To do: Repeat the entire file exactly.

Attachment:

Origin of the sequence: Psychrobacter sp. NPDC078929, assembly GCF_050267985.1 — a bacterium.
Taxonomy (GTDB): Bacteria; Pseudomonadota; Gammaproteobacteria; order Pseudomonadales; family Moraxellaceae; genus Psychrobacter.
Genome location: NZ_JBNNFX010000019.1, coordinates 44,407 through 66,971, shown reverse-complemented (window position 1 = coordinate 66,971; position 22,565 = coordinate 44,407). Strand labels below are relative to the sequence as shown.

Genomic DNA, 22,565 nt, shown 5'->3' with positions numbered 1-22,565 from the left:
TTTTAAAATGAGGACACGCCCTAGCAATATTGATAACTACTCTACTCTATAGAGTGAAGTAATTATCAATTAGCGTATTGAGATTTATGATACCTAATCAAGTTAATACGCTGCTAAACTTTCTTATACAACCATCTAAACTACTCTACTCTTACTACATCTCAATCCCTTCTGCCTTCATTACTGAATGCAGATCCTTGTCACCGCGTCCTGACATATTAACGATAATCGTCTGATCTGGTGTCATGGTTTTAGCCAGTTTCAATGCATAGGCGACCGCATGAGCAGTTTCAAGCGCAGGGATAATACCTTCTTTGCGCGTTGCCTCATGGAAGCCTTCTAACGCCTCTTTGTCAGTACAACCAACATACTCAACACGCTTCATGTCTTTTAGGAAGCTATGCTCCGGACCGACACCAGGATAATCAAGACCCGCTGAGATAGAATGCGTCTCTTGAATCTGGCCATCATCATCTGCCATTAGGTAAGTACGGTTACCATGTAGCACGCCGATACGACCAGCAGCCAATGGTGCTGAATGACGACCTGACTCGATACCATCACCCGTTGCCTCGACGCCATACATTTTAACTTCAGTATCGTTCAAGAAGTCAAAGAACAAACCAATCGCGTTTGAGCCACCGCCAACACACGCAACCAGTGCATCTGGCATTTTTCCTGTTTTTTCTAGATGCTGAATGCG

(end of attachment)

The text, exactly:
Origin of the sequence: Psychrobacter sp. NPDC078929, assembly GCF_050267985.1 — a bacterium.
Taxonomy (GTDB): Bacteria; Pseudomonadota; Gammaproteobacteria; order Pseudomonadales; family Moraxellaceae; genus Psychrobacter.
Genome location: NZ_JBNNFX010000019.1, coordinates 44,407 through 66,971, shown reverse-complemented (window position 1 = coordinate 66,971; position 22,565 = coordinate 44,407). Strand labels below are relative to the sequence as shown.

Genomic DNA, 22,565 nt, shown 5'->3' with positions numbered 1-22,565 from the left:
TTTTAAAATGAGGACACGCCCTAGCAATATTGATAACTACTCTACTCTATAGAGTGAAGTAATTATCAATTAGCGTATTGAGATTTATGATACCTAATCAAGTTAATACGCTGCTAAACTTTCTTATACAACCATCTAAACTACTCTACTCTTACTACATCTCAATCCCTTCTGCCTTCATTACTGAATGCAGATCCTTGTCACCGCGTCCTGACATATTAACGATAATCGTCTGATCTGGTGTCATGGTTTTAGCCAGTTTCAATGCATAGGCGACCGCATGAGCAGTTTCAAGCGCAGGGATAATACCTTCTTTGCGCGTTGCCTCATGGAAGCCTTCTAACGCCTCTTTGTCAGTACAACCAACATACTCAACACGCTTCATGTCTTTTAGGAAGCTATGCTCCGGACCGACACCAGGATAATCAAGACCCGCTGAGATAGAATGCGTCTCTTGAATCTGGCCATCATCATCTGCCATTAGGTAAGTACGGTTACCATGTAGCACGCCGATACGACCAGCAGCCAATGGTGCTGAATGACGACCTGACTCGATACCATCACCCGTTGCCTCGACGCCATACATTTTAACTTCAGTATCGTTCAAGAAGTCAAAGAACAAACCAATCGCGTTTGAGCCACCGCCAACACACGCAACCAGTGCATCTGGCATTTTTCCTGTTTTTTCTAGATGCTGAATGCG